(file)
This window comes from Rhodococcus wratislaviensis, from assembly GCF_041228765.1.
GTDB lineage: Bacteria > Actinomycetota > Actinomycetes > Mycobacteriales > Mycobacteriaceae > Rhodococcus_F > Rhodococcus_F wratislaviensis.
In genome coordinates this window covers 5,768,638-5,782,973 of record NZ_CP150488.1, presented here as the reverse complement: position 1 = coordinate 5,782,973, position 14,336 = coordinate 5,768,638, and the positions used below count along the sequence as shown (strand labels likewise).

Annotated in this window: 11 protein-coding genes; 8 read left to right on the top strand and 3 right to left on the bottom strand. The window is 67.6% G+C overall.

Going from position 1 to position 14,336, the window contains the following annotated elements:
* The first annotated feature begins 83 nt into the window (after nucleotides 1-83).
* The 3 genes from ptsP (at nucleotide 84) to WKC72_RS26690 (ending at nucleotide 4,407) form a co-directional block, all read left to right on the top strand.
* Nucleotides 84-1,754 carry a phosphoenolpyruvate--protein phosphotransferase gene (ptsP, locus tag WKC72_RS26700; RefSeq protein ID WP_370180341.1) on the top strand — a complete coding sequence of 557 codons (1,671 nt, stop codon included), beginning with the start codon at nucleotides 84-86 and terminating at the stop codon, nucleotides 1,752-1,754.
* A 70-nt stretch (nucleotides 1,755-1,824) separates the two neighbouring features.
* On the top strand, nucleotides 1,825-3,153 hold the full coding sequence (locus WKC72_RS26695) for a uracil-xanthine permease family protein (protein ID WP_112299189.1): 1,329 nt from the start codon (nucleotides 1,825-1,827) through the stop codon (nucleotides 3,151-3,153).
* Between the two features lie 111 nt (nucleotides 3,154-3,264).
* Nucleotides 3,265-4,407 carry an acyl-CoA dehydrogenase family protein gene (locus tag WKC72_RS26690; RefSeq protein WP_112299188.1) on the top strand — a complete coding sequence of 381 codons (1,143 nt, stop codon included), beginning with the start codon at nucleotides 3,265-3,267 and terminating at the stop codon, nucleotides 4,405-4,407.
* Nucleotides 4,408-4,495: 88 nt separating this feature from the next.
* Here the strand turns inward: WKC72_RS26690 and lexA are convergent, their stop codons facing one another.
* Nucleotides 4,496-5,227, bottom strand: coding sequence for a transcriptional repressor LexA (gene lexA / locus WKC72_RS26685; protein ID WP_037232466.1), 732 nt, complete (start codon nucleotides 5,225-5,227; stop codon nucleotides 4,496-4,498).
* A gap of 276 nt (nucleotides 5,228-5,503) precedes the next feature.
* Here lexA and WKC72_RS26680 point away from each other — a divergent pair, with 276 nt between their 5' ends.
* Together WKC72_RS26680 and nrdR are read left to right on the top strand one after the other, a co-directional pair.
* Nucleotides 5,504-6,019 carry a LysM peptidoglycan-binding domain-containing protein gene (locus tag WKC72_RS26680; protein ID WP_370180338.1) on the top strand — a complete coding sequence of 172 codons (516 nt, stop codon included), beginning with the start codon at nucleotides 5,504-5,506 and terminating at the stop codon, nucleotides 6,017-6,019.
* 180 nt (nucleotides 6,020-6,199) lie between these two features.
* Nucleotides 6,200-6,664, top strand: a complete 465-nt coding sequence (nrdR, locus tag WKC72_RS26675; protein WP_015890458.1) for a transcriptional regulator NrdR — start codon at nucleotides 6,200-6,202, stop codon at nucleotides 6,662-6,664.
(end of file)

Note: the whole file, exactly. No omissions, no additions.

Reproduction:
This window comes from Rhodococcus wratislaviensis, from assembly GCF_041228765.1.
GTDB lineage: Bacteria > Actinomycetota > Actinomycetes > Mycobacteriales > Mycobacteriaceae > Rhodococcus_F > Rhodococcus_F wratislaviensis.
In genome coordinates this window covers 5,768,638-5,782,973 of record NZ_CP150488.1, presented here as the reverse complement: position 1 = coordinate 5,782,973, position 14,336 = coordinate 5,768,638, and the positions used below count along the sequence as shown (strand labels likewise).

Annotated in this window: 11 protein-coding genes; 8 read left to right on the top strand and 3 right to left on the bottom strand. The window is 67.6% G+C overall.

Going from position 1 to position 14,336, the window contains the following annotated elements:
* The first annotated feature begins 83 nt into the window (after nucleotides 1-83).
* The 3 genes from ptsP (at nucleotide 84) to WKC72_RS26690 (ending at nucleotide 4,407) form a co-directional block, all read left to right on the top strand.
* Nucleotides 84-1,754 carry a phosphoenolpyruvate--protein phosphotransferase gene (ptsP, locus tag WKC72_RS26700; RefSeq protein ID WP_370180341.1) on the top strand — a complete coding sequence of 557 codons (1,671 nt, stop codon included), beginning with the start codon at nucleotides 84-86 and terminating at the stop codon, nucleotides 1,752-1,754.
* A 70-nt stretch (nucleotides 1,755-1,824) separates the two neighbouring features.
* On the top strand, nucleotides 1,825-3,153 hold the full coding sequence (locus WKC72_RS26695) for a uracil-xanthine permease family protein (protein ID WP_112299189.1): 1,329 nt from the start codon (nucleotides 1,825-1,827) through the stop codon (nucleotides 3,151-3,153).
* Between the two features lie 111 nt (nucleotides 3,154-3,264).
* Nucleotides 3,265-4,407 carry an acyl-CoA dehydrogenase family protein gene (locus tag WKC72_RS26690; RefSeq protein WP_112299188.1) on the top strand — a complete coding sequence of 381 codons (1,143 nt, stop codon included), beginning with the start codon at nucleotides 3,265-3,267 and terminating at the stop codon, nucleotides 4,405-4,407.
* Nucleotides 4,408-4,495: 88 nt separating this feature from the next.
* Here the strand turns inward: WKC72_RS26690 and lexA are convergent, their stop codons facing one another.
* Nucleotides 4,496-5,227, bottom strand: coding sequence for a transcriptional repressor LexA (gene lexA / locus WKC72_RS26685; protein ID WP_037232466.1), 732 nt, complete (start codon nucleotides 5,225-5,227; stop codon nucleotides 4,496-4,498).
* A gap of 276 nt (nucleotides 5,228-5,503) precedes the next feature.
* Here lexA and WKC72_RS26680 point away from each other — a divergent pair, with 276 nt between their 5' ends.
* Together WKC72_RS26680 and nrdR are read left to right on the top strand one after the other, a co-directional pair.
* Nucleotides 5,504-6,019 carry a LysM peptidoglycan-binding domain-containing protein gene (locus tag WKC72_RS26680; protein ID WP_370180338.1) on the top strand — a complete coding sequence of 172 codons (516 nt, stop codon included), beginning with the start codon at nucleotides 5,504-5,506 and terminating at the stop codon, nucleotides 6,017-6,019.
* 180 nt (nucleotides 6,020-6,199) lie between these two features.
* Nucleotides 6,200-6,664, top strand: a complete 465-nt coding sequence (nrdR, locus tag WKC72_RS26675; protein WP_015890458.1) for a transcriptional regulator NrdR — start codon at nucleotides 6,200-6,202, stop codon at nucleotides 6,662-6,664.